Where do emotions come into it?
My business is built on the knowledge that money and investing is emotional and as long as humans walk this planet, they will need help managing their emotions.
However, some people don't like to think of themselves as emotional. It's just money right? How could I feel anything about it? It's just the stock market right? How could I start getting emotional over the price of companies?
They are wrong to think they are not emotional about money. We all are emotional, but for many of us it doesn't involve tears. It involves behavioural biases that most people don't even know exist. And this is a huge problem because without understanding that these biases exist, it's impossible to protect yourself from them.
Morgan Housel, one of my favourite writers, just released a post titled 'Concealed Emotions'. It really made me think hard about this term 'emotions' and how semantics might be getting in the way. I am not sure I could define what an emotion is, could you? Is it the same or different from a feeling? I do know that both emotions and feelings drive behaviour and that's when we run into trouble in investing.
After a little research, I discovered that emotions are the precursor of feelings. Emotions are more physical and instinctual in their nature. They are what stopped our ancestors from getting eaten by a lion on the plains of Africa. A rustle in the undergrowth and the immediate and instinctive reaction was to run. That was "the fear" emotion playing out. There was no time for feelings.
And so it is today. Our emotions are really difficult to control because the fight-or-flight response is ingrained in us. Debbie Hampton, author of The Best Brain Possible, writes:
So how does this matter when it comes to our money and investing?
Well, in the last few years neuroscience has started to unveil what happens in our brains when we are trying to assess the value of rewards, interpret probabilities and estimate risks. As Jason Zweig (columnist at the Wall Street Journal) says - these things are the very essence of investing.
Going back to our ancestors, if they underestimated the risk of the rustle in the undergrowth, they had a real chance of becoming lion food. The amygdala (the part of our brain responsible for that fear) still works in the same way today - a sudden surprise in your environment such as a loud bang illicits the same response.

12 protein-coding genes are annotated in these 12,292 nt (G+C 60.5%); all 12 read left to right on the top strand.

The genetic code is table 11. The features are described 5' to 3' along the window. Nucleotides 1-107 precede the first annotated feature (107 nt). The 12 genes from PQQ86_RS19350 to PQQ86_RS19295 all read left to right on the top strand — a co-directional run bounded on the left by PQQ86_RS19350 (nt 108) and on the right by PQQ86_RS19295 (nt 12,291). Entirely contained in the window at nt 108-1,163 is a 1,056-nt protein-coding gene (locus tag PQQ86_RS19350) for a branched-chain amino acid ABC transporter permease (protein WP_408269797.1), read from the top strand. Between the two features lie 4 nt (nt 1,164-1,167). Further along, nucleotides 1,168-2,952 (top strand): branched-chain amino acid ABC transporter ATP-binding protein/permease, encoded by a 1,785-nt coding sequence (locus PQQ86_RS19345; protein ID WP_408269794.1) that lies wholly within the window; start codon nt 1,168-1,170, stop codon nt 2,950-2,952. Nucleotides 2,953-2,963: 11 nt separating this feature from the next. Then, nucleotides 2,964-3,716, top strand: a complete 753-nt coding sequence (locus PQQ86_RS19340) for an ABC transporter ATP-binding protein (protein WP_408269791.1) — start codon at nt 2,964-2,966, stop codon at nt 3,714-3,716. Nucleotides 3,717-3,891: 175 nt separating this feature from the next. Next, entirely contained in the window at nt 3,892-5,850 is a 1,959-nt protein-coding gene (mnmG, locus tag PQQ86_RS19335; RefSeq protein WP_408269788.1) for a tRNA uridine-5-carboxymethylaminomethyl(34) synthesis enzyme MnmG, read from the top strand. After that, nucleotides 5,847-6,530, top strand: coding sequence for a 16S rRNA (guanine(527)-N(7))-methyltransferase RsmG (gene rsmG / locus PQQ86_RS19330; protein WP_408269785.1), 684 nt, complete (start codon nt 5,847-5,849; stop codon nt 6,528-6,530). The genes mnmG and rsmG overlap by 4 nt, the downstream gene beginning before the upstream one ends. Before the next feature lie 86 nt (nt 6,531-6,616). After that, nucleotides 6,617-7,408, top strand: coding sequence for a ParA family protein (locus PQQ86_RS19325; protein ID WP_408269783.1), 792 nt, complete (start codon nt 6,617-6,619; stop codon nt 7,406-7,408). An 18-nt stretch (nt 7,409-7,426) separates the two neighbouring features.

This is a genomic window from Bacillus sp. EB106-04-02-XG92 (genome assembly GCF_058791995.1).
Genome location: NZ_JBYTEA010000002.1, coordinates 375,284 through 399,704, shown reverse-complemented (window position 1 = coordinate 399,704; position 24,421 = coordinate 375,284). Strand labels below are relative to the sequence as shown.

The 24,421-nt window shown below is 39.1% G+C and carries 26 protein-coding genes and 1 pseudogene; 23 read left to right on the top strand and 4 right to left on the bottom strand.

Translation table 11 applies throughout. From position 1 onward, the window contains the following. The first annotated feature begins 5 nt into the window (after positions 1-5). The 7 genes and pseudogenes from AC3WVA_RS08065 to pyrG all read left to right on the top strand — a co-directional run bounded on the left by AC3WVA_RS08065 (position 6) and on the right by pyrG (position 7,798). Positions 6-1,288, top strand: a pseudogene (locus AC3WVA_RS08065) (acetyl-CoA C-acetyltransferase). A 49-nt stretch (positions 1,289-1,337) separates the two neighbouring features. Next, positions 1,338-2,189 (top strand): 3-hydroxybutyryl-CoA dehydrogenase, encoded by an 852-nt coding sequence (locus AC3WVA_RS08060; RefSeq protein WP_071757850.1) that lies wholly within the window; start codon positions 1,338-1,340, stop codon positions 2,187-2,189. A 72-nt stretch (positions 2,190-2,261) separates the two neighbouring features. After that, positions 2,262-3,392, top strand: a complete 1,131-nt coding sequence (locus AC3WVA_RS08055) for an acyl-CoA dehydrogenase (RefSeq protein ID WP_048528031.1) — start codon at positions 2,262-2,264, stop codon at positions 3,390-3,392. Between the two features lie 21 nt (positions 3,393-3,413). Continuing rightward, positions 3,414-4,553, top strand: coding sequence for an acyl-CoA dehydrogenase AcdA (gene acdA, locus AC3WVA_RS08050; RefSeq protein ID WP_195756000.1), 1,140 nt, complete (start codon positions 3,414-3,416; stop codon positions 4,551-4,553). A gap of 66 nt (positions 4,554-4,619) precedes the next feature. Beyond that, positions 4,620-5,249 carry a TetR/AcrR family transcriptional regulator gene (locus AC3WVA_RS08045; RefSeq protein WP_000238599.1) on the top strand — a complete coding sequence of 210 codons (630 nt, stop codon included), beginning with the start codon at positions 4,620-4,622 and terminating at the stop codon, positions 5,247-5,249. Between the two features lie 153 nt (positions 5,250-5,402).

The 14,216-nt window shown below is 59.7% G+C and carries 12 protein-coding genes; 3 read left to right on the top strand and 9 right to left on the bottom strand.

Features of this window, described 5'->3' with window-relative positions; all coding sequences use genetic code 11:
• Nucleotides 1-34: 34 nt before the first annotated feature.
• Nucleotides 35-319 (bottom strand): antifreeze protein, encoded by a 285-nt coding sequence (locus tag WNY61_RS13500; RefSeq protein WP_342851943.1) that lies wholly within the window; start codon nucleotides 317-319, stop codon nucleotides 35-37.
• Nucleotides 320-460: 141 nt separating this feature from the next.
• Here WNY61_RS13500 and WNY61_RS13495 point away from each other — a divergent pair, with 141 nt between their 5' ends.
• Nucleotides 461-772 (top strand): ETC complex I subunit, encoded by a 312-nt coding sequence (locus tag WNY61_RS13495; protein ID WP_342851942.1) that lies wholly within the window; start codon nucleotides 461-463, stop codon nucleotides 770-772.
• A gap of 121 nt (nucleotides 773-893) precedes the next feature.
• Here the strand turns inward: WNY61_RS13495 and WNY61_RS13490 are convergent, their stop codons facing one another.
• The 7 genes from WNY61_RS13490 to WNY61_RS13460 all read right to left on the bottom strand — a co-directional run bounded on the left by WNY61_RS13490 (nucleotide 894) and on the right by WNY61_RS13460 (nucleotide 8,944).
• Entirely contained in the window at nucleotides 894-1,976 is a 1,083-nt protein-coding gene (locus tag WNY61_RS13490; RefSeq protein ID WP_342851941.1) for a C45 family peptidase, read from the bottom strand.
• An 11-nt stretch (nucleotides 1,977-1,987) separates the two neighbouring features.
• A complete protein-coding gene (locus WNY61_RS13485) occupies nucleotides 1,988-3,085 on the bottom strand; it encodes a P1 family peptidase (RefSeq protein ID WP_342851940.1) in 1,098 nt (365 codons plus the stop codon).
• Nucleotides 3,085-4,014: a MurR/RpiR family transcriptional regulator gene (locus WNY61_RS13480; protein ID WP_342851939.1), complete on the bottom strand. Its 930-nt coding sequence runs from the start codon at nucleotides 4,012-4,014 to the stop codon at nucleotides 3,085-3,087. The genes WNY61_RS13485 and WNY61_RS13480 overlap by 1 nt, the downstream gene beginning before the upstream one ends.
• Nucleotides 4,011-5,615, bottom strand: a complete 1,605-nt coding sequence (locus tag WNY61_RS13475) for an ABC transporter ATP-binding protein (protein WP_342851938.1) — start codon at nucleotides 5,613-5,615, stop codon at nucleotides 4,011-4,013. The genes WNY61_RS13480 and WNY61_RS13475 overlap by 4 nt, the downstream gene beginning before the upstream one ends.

Fascinatingly, neuroscientists have found that the amygdala responds in the same way when we are losing money. And in fact, you don't actually have to be losing money in order to have a response in your amygdala, the expectation of losing money is enough!
If our ancestors responded with a 'fight-or-flight' reaction to a rustle in the undergrowth that turned out to be nothing more than the wind, they lived to see another day. There was no harm done. However, when we react to a false alarm in investing with a 'fight-or-flight' reaction we can blow up our entire financial future with one decision. Most commonly this manifests itself in panic when the market is falling, selling out right at the bottom and then missing the entire recovery.
In his 'Concealed Emotions' article, Morgan goes through some things that investors do that are emotional, even though they might not seem emotional on the surface. For example, forecasting, displaying confidence, being optimistic or pessimistic, comparing ourselves to others, having ambition. These are all emotional behaviours.
Making predictions or forecasting the future is an interesting one. I talk about the perils of this a lot. According to Jason Zweig we are hard-wired to do it. After millions of years of evolution, our brains automatically, unconsciously and involuntarily look for patterns in our environment because that's what helped us survive.
My point after all of this is that we are all emotional when it comes to our money. It is literally impossible not to be. The key is to be aware of what is going on unconsciously in our brain, as only then can we start to protect ourselves from it.
Benjamin Graham (one of the greatest investors of all time) once said 'the investor's chief problem - even his worst enemy - is likely to be himself'. Many years later neuroscience is proving that he was totally right.